Business Standard

Boris attempts 'warm' Brexit talks with Ireland's Leo Varadkar

Image

Press Trust of India London
British Prime Minister Boris Johnson on Tuesday had an important exchange over Brexit with Ireland's Indian-origin Prime Minister, Leo Varadkar, who is crucial to an agreement on Britain's exit from the European Union (EU).
Downing Street said the phone call between the two leaders, the first since Johnson took charge as UK PM, underscored their commitment to working closely together in the spirit of the "warm and deep relationship between the UK and Ireland."

With Ireland, an EU member-country, sharing a border with the UK region of Northern Ireland, the issue of post-Brexit border arrangements have proved the major stumbling block to finalising the UK's withdrawal agreement with the EU.
The so-called "Irish backstop" proposed by the 28-member economic bloc as an insurance policy against any physical barriers between the two regions has proved the most controversial aspect of the divorce arrangement, ultimately resulting in Theresa May's departure as prime minister.
"On Brexit, the Prime Minister made clear that the UK will be leaving the EU on October 31, no matter what," read the Downing Street statement in reference to Johnson's first phone call with the Irish prime minister, referred to as the Irish Taoiseach.
He reportedly told Varadkar that in all scenarios, the UK government will be "steadfast in its commitment" to the Belfast Agreement of power-sharing in the region and will never put physical checks or physical infrastructure on the border that could threaten the peace process achieved in a historically volatile region.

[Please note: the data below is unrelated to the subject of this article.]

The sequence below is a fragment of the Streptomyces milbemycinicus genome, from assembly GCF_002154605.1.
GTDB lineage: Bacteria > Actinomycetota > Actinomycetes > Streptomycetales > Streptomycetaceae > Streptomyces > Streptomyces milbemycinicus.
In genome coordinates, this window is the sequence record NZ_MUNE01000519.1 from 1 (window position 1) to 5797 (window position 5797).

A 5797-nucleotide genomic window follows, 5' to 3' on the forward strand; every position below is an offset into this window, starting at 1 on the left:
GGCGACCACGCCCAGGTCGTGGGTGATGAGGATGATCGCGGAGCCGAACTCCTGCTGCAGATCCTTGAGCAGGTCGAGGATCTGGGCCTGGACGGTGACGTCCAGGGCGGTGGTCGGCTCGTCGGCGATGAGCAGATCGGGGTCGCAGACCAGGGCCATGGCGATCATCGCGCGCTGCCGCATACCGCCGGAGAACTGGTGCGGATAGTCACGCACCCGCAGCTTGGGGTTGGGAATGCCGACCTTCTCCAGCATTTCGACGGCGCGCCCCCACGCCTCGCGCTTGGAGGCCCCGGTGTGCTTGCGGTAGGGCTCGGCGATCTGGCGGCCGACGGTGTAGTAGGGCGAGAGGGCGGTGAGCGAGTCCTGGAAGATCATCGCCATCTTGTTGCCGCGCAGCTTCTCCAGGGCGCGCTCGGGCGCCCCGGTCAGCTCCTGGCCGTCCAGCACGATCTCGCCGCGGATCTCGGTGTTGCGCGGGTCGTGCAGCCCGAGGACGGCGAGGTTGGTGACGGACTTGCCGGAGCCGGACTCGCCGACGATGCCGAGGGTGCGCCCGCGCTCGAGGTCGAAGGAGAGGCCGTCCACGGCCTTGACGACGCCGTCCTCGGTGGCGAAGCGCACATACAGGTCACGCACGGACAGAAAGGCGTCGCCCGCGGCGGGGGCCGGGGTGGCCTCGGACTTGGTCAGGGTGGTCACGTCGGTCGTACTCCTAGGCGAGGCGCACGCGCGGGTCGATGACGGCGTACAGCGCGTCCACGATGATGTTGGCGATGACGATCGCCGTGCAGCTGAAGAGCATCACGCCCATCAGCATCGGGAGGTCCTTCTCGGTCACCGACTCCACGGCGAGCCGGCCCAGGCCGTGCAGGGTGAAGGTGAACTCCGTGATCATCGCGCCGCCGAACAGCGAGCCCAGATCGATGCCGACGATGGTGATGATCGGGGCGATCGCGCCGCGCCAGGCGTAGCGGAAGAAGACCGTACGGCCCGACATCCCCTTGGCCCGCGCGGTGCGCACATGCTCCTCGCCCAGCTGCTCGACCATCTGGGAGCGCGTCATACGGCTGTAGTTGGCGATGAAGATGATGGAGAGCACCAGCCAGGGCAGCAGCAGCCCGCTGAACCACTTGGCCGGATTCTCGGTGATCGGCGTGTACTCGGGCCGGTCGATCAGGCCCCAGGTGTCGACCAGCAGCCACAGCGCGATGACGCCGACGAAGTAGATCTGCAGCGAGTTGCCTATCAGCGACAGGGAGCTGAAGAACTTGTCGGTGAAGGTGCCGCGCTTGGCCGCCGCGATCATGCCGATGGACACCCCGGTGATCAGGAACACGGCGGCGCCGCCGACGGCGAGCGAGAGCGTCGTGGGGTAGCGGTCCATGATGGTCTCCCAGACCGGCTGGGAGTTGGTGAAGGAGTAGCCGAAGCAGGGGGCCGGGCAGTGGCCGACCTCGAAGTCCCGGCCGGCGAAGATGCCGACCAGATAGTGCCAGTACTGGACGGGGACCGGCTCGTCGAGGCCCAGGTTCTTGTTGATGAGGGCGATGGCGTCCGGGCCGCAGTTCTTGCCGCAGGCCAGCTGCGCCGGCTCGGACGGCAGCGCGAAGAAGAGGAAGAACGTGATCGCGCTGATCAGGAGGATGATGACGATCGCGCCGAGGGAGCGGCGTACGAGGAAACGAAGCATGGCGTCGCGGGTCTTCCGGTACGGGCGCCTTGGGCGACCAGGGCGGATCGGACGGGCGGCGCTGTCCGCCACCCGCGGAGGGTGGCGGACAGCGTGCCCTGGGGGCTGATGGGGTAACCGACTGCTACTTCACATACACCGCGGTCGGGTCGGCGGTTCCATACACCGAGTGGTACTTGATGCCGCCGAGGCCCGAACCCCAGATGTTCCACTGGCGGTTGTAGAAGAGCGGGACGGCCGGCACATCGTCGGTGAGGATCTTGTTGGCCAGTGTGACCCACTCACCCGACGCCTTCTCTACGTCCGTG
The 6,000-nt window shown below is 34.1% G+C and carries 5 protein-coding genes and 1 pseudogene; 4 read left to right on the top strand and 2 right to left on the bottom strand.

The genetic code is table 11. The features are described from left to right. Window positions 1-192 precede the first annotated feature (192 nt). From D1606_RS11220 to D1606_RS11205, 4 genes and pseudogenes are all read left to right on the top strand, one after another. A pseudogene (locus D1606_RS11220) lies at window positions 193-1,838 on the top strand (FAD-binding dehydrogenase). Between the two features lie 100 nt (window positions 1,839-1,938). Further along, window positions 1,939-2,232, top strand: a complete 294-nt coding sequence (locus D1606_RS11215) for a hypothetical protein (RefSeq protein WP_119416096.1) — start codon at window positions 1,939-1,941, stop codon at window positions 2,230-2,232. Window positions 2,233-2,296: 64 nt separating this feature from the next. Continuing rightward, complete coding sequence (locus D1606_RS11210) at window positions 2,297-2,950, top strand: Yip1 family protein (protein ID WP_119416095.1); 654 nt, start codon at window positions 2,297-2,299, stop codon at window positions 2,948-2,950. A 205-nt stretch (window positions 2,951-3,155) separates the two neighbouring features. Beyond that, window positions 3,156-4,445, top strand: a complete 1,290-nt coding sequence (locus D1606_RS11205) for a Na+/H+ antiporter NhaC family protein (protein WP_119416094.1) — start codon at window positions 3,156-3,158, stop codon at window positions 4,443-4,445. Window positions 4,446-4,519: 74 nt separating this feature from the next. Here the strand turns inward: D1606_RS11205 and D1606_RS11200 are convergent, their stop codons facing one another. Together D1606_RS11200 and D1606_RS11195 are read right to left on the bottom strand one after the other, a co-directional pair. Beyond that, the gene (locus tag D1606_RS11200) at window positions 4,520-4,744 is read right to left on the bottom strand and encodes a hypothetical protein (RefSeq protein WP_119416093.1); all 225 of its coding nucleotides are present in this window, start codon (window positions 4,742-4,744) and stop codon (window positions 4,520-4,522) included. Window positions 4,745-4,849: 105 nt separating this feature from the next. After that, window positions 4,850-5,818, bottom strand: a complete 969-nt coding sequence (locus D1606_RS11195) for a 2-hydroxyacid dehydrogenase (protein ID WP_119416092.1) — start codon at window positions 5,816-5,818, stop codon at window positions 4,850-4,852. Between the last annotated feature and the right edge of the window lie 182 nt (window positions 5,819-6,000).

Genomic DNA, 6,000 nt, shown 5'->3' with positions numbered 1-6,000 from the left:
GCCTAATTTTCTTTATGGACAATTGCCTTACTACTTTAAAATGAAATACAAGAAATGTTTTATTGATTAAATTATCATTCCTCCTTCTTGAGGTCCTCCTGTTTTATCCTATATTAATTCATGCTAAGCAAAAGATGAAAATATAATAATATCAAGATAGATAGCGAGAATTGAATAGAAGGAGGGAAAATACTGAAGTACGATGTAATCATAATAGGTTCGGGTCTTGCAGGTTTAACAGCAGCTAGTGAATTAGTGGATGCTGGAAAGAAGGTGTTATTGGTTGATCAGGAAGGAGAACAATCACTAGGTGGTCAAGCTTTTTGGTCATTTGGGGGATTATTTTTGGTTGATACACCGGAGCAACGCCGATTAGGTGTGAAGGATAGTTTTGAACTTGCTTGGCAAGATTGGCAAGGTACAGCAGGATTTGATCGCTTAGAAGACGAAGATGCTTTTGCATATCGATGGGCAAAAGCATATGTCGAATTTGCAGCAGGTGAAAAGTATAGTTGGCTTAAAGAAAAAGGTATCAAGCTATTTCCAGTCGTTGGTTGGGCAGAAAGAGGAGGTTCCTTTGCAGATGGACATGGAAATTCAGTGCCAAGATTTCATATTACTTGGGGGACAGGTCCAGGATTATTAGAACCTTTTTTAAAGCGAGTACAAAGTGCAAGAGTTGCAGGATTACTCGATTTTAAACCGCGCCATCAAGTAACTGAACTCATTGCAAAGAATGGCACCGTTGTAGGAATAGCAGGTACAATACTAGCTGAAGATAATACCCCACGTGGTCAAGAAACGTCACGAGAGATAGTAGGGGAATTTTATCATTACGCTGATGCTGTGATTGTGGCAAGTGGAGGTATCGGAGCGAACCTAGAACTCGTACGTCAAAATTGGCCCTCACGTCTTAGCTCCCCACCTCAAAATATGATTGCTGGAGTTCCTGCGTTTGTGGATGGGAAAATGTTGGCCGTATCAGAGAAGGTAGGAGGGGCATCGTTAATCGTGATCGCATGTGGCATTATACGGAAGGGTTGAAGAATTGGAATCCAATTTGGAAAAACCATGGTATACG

The Belfast or Good Friday Agreement was a peace agreement between the British and Irish governments, and most of the political parties in Northern Ireland after years of violence over British control which left 3,500 people dead.
"The Prime Minister made clear that the government will approach any negotiations which take place with determination and energy and in a spirit of friendship, and that his clear preference is to leave the EU with a deal, but it must be one that abolishes the backstop," Downing Street said.
Johnson, who has described the backstop as "anti-democratic" due to its provisions for the UK to remain closely aligned to the EU for an indefinite period, won the leadership contest on the basis of its complete rejection.
However, Varadkar has remained categorical in the past that the backstop was essential in order to secure Ireland's best interests.
"On Brexit, the Taoiseach emphasised to the Prime Minister that the backstop was necessary as a consequence of decisions taken in the UK and by the UK government," an Irish government statement said

"Noting that the Brexit negotiations take place between the UK and the EU, the Taoiseach explained that the EU was united in its view that the withdrawal agreement could not be reopened," the Irish statement said, reflecting the EU's firm refusal to renegotiate any new divorce bill with Johnson.
The new British PM has set himself on a collision course with the EU by refusing to hold meetings until they agree to reopen talks on Theresa May's withdrawal agreement, which was rejected three times by the UK Parliament. He has charged his new Cabinet team to intensify preparations for a feared chaotic no-deal Brexit while he undertaking a tour of the different parts that make up the United Kingdom, covering Scotland and Wales so far.
According to Downing Street, a visit to Northern Ireland is next on the cards, where he will hold talks with the leaders of the main political parties over Brexit. Northern Ireland's Democratic Unionist Party (DUP) provides his Conservative-led government with 10 key MPs to make up his parliamentary majority.
Johnson has made a do or die pledge to take the UK out of the EU by the October 31 deadline, raising the prospect of a no-deal Brexit which has been cited as one of the factors behind recent falls in the Pound. Opposition and business leaders remain vehemently opposed to such a scenario, warning of adverse impacts on the economy in the event of leaving the EU without an agreement in place.

Disclaimer: No Business Standard Journalist was involved in creation of this content

Don't miss the most important news and views of the day. Get them on our Telegram channel

First Published: Jul 30 2019 | 8:00 PM IST

Explore News